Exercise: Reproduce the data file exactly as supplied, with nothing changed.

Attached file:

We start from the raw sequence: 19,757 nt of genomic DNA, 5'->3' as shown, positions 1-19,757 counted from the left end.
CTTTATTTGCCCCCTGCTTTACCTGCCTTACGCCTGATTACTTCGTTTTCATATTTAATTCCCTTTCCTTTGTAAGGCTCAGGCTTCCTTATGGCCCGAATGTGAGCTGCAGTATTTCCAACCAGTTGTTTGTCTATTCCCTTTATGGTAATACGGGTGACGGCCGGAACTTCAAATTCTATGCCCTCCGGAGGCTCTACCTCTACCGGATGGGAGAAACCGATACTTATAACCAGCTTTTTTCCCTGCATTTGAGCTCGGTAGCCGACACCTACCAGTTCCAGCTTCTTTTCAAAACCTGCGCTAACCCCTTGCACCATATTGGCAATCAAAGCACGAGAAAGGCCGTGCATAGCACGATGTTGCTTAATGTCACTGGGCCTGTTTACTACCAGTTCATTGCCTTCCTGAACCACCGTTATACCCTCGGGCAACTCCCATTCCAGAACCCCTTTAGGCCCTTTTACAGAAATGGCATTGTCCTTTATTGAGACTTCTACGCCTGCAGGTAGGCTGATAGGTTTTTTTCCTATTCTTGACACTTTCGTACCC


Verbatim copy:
We start from the raw sequence: 19,757 nt of genomic DNA, 5'->3' as shown, positions 1-19,757 counted from the left end.
CTTTATTTGCCCCCTGCTTTACCTGCCTTACGCCTGATTACTTCGTTTTCATATTTAATTCCCTTTCCTTTGTAAGGCTCAGGCTTCCTTATGGCCCGAATGTGAGCTGCAGTATTTCCAACCAGTTGTTTGTCTATTCCCTTTATGGTAATACGGGTGACGGCCGGAACTTCAAATTCTATGCCCTCCGGAGGCTCTACCTCTACCGGATGGGAGAAACCGATACTTATAACCAGCTTTTTTCCCTGCATTTGAGCTCGGTAGCCGACACCTACCAGTTCCAGCTTCTTTTCAAAACCTGCGCTAACCCCTTGCACCATATTGGCAATCAAAGCACGAGAAAGGCCGTGCATAGCACGATGTTGCTTAATGTCACTGGGCCTGTTTACTACCAGTTCATTGCCTTCCTGAACCACCGTTATACCCTCGGGCAACTCCCATTCCAGAACCCCTTTAGGCCCTTTTACAGAAATGGCATTGTCCTTTATTGAGACTTCTACGCCTGCAGGTAGGCTGATAGGTTTTTTTCCTATTCTTGACACTTTCGTACCC